Letter: Practicing what you preach

By The Daily Illini

In response to David Johnson’s “Making it acceptable,” I feel that I must point out certain things that will help you see things in a different perspective.

First, there is a major distinction between President Roosevelt’s decision to retaliate against Japan and those of President Bush’s. We were attacked at Pearl Harbor by a sovereign nation, which is an act of war. On Sept. 11, 2001, we were attacked by a non-governmental organization, which has no tangible national identity. Plus our invasion of Iraq was based on the theory of pre-emption, not retaliation.

Second, France was not the only nation to have close relations with Iraq during the Saddam Hussein era. In fact, Hussein’s rise to power was in part, due to our friends in the CIA, who provided both monetary assistance and training for our beloved dictator.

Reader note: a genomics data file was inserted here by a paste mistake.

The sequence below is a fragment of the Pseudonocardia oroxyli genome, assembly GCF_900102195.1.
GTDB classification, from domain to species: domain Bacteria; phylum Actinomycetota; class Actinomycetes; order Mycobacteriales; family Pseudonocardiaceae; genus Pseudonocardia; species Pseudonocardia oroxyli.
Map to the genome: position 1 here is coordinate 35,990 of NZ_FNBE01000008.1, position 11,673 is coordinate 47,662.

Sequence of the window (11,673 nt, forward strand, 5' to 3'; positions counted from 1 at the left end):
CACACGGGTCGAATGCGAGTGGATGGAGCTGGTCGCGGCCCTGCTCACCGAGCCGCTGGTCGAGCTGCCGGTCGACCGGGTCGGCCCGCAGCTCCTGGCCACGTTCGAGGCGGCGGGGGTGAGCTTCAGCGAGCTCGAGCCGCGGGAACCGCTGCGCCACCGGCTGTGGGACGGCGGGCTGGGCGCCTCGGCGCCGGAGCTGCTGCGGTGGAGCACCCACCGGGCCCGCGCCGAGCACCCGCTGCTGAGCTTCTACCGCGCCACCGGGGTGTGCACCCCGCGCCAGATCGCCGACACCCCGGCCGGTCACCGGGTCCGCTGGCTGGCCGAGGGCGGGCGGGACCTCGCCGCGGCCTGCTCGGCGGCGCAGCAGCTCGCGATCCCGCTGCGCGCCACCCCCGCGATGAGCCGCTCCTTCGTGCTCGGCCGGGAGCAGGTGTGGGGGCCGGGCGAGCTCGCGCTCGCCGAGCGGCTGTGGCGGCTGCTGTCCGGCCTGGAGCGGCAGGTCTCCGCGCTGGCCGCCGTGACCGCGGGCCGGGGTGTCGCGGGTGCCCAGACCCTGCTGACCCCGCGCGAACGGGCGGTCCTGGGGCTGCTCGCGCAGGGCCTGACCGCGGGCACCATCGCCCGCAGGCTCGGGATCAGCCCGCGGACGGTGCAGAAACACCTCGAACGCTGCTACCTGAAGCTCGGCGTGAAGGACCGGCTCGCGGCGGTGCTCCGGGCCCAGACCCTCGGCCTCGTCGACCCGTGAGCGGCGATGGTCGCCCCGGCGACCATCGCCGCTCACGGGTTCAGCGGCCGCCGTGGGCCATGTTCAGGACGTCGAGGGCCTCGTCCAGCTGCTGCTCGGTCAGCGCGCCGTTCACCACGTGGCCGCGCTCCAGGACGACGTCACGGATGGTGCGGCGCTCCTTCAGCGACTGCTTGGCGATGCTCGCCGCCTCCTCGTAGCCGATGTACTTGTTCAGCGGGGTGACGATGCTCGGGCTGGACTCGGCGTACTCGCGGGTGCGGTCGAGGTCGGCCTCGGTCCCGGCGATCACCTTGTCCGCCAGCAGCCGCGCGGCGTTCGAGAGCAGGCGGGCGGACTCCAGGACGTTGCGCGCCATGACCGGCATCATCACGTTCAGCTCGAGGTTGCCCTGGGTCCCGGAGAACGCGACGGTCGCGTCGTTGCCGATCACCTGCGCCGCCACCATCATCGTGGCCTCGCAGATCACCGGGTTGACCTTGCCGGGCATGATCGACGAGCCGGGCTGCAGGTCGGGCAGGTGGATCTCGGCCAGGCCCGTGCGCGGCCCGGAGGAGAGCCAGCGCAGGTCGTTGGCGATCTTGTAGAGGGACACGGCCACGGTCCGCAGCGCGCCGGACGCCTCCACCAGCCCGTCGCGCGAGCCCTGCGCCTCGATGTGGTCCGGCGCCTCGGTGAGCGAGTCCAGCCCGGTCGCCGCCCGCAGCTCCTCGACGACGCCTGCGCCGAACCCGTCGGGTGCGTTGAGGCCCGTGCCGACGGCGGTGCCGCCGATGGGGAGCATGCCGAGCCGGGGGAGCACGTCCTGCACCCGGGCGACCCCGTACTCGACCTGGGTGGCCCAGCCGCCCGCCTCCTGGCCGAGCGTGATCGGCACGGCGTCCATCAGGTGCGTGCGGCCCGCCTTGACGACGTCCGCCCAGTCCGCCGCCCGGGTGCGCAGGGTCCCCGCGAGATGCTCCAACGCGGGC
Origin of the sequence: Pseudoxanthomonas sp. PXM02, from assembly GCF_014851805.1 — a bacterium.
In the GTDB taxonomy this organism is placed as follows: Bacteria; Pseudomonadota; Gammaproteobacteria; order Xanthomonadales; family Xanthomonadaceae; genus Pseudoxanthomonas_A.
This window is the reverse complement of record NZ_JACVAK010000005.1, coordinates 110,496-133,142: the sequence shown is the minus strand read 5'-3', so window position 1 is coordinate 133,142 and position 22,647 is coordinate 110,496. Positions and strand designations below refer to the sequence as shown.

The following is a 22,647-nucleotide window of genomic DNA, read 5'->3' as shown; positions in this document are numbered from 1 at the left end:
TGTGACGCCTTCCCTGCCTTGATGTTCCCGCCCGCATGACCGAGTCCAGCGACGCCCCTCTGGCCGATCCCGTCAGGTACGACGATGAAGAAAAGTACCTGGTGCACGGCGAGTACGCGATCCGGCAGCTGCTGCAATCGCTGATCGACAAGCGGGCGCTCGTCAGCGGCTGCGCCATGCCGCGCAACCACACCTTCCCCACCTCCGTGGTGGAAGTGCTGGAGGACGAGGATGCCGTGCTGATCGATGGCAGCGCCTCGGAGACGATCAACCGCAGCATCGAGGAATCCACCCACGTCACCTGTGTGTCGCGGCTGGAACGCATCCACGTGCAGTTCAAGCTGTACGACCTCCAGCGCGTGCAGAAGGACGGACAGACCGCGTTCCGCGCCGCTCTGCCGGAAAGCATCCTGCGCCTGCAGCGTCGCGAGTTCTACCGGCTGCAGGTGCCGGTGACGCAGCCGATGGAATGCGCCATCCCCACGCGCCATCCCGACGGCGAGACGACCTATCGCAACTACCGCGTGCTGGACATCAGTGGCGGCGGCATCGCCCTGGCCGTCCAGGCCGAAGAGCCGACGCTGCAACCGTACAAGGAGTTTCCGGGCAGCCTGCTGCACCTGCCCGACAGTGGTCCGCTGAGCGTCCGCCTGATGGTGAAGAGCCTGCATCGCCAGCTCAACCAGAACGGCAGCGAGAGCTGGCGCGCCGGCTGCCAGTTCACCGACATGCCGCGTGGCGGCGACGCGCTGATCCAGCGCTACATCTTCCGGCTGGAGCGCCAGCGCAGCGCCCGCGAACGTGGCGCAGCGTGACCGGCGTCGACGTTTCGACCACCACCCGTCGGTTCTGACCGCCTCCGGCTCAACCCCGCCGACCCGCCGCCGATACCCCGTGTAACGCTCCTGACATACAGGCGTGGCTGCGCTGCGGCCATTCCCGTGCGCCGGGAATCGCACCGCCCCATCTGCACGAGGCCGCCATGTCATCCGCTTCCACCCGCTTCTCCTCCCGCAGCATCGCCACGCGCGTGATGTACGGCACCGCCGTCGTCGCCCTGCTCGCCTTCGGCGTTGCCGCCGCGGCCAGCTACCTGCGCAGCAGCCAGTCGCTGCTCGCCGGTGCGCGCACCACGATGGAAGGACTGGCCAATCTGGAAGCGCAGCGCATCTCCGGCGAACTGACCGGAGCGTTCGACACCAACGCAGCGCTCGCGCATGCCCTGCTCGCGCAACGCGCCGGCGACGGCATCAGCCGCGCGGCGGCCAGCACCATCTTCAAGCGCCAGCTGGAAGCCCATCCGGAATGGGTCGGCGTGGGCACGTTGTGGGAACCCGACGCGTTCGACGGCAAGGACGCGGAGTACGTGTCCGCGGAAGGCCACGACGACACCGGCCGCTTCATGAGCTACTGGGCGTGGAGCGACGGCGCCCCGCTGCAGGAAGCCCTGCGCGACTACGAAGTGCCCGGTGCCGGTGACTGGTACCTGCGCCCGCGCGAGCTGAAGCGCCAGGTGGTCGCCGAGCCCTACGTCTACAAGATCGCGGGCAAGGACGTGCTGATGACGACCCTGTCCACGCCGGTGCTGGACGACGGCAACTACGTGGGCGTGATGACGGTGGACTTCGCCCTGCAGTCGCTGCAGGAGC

Now, if you remember, we were the ones who sold the chemical and biological weapons to Iraq in the first place, and during the Iraq-Iran war, Washington basically turned a blind eye when Iraq used the very chemical weapons we provided against the Iranians and Kurdish rebels.

Our defense secretary, Donald Rumsfeld, arrived in Baghdad and shook hands with Hussein with full knowledge of their use (www.gwu.edu/~nsarchiv/NSAEBB/

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In the next to last point, when you condemn “the United Nations as a useless forum for representatives of dictatorship,” I agree. But do you condemn the tyrants who we support or have supported?

I suggest you do some research into how General Pinochet rose to power on Sept. 11th, 1973 – how the White House approved measures to send suspected terrorists to foreign states who condone torture as a form of interrogation.

I do agree with you on one thing: We should be steadfast in our beliefs. I like the idea of moral high ground, but perhaps we should practice what we preach?

Xin “Ted” Tian

senior in FAA